Cheap is chic. Who knew that London – one of the most expensive cities in the world – would latch on to the trend for low-cost dining so readily. Shoryu Soho is the latest restaurant by Japan Centre Group to make the most of our desire for cheap eats with their selection of sub-£10 tonkotsu ramen.
Shoryu Soho is the second Shoryu restaurant to open following the successful launch of their nearby Regent Street branch. From April 2013 until later in the year, the Soho branch is a temporary pop-up, located next door to the site of where the permanent restaurant will appear soon. Not that you will really notice the difference as there’s no feeling of transiency here. The space is incredibly well designed with sleek black walls contrasting nicely with warm yellows, oranges and beiges. Modern silver lamps hang low overhead and the simple black-topped tables are surrounded by low-slung leather cube stools.
Given the walk-in only policy, it’s good to see that Shoryu Soho hasn’t been too greedy, and has avoided going with the ‘pack ‘em in, get ‘em out’ philosophy common with this type of place. Instead, you are given some room to breathe and turning tables, although it happens, isn’t obvious and doesn’t stress you out. Sure, this isn’t the sort of restaurant you visit to meander through a meal for a few hours, but then it was never meant to be.
Tonkotsu ramen – this is what Shoryu is all about. It’s a richer, thicker ramen than you may be used to from the likes of Wagamama, and it’s a dish that comes from Kyushu in southern Japan. And as you might expect from a place like this, the menu is tiny with just a few cheap dishes done really well and a focus solely on ramen, except for a few sides like tempura, edamame and gyoza.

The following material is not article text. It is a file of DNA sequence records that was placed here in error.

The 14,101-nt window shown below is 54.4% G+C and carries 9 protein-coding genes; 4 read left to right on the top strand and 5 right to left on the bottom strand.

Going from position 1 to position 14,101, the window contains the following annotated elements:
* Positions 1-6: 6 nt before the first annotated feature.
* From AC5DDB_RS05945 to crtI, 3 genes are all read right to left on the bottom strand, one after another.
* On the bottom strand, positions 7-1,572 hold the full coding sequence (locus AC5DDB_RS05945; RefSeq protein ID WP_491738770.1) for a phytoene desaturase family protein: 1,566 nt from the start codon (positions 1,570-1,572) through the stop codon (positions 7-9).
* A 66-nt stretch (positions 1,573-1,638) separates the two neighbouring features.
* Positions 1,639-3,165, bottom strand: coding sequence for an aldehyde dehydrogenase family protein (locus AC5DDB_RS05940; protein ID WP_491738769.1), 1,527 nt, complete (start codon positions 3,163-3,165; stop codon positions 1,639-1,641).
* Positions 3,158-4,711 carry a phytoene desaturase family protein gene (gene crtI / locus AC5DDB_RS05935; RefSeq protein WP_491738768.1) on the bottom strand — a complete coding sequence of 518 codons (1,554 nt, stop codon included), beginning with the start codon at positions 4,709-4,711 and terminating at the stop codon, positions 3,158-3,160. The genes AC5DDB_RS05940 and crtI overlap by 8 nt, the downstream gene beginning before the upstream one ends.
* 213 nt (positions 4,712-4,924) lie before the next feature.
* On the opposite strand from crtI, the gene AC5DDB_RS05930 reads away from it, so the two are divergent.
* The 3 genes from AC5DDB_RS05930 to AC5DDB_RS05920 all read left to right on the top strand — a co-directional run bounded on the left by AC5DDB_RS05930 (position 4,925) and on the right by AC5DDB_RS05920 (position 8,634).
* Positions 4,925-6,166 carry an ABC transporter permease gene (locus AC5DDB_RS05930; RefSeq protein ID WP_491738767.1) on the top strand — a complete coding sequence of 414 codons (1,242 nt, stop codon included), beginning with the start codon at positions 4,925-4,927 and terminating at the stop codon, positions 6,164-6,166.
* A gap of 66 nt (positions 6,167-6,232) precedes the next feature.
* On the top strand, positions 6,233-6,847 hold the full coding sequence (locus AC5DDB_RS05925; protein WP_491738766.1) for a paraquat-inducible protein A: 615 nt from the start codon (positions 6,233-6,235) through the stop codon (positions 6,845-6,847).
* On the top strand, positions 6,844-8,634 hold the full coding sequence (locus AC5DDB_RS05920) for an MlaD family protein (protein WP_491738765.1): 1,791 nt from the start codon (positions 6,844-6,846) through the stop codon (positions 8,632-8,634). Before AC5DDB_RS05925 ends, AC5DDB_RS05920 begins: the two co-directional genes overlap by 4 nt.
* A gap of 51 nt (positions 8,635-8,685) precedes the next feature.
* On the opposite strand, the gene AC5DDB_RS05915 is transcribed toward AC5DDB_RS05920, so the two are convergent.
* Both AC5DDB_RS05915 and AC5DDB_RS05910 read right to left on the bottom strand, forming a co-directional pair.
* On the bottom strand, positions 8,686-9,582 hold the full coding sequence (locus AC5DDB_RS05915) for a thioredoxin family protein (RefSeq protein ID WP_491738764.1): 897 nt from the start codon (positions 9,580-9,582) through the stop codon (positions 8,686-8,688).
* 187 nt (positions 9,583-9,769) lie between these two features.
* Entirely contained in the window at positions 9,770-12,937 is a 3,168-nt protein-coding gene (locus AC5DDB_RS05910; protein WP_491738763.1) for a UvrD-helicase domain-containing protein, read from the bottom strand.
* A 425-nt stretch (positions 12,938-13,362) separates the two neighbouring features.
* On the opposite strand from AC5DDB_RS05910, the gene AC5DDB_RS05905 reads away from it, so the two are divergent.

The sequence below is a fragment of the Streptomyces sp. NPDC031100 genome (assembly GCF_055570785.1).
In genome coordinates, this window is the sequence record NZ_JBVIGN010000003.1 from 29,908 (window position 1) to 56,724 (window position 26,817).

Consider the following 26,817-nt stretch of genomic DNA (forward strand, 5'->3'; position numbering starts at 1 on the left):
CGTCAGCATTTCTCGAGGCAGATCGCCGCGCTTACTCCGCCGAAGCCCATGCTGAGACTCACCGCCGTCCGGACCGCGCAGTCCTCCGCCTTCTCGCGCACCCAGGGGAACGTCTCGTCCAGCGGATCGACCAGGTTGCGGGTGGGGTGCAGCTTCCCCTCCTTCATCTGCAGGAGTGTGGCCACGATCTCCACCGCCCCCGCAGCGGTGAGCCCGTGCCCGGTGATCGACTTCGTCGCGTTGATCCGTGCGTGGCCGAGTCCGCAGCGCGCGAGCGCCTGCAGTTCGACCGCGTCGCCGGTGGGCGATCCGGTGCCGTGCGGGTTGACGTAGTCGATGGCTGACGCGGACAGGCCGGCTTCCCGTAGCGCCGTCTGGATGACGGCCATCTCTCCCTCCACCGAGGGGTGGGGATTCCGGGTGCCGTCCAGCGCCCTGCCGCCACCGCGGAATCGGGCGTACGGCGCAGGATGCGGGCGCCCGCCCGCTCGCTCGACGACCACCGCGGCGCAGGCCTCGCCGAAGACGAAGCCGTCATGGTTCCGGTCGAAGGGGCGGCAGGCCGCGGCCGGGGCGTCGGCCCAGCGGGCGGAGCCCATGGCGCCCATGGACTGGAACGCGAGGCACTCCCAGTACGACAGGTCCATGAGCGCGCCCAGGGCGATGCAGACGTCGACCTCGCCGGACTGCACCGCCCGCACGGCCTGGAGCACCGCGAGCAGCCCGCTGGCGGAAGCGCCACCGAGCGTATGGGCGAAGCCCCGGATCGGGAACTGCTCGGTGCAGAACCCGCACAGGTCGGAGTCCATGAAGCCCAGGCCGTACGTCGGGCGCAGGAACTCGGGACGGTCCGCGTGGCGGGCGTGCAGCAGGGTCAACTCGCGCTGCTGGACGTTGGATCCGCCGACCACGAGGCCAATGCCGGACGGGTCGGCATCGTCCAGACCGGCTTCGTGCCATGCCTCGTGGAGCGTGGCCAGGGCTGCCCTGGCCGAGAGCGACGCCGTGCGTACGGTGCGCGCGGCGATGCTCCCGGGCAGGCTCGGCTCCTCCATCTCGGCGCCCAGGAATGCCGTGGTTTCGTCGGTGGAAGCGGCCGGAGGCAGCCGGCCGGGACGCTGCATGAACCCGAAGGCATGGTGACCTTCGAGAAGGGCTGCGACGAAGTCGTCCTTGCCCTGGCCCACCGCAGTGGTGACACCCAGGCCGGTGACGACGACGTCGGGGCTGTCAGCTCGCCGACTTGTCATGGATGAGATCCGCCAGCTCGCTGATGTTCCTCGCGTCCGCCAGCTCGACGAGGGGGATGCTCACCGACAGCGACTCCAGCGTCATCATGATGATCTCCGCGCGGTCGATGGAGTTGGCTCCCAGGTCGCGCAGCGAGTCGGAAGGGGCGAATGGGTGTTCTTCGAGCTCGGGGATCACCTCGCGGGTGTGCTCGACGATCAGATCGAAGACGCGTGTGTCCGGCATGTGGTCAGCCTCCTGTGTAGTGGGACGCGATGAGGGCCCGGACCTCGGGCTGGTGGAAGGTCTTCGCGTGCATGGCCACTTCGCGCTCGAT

The tonkotsu ramen served here is made with a pork broth, barbecue pork, egg, mushrooms, bean sprouts, spring onions, ginger and nori, so if you’re a vegetarian your luck is out. There are six versions available, priced between £8.99 and £11.50 for a huge bowl of thick ramen – more than enough to fill a rumbling belly.
The cutely-named Dracula Tonkotsu is well worth the premium as the most expensive dish on the menu (at £11.50). It’s served with caramelised black garlic, balsamic vinegar and garlic chips for a deep, rich flavour that will make people avoid you for some time afterwards. The garlic flavour is strong and works well with the barbecue flavour of the pork. The chunks of egg and veg make this feel more stew-like than soupy, and if you’re usually against having light lunches, this will change your mind. It’s certainly not the light choice. The flavours are bold, the pork broth thick and rich, and the garlic only adds to the depth.
If you have the room it’s worth enjoying with a side of gyoza dumplings (£3 for three) if only to sample gyoza done right. Reminiscent of the authentic Japanese article, they are light, delicate and perfectly seasoned. You may just end up ordering another portion… and who cares when the prices are this good?
It’s great to see that Shoryu Soho has stayed true to the Japanese theme and opted for authentic Japanese drinks. Their menu is dominated by sake and shochu with the more unusual addition of Umeshu plum wine. In addition to this are some Japanese beers, including Kirin Nama on draft. If you don’t want to go Japanese then they also serve Meantime London lager and one each of white, red and rosé wines for £18 a bottle.
The Last Word
Shoryu Soho is a great example of a restaurant fulfilling high demand with a pre-launch pop-up that doesn’t feel rushed or temporary. Well worth the visit, whatever your opinion of the pop up trend might be.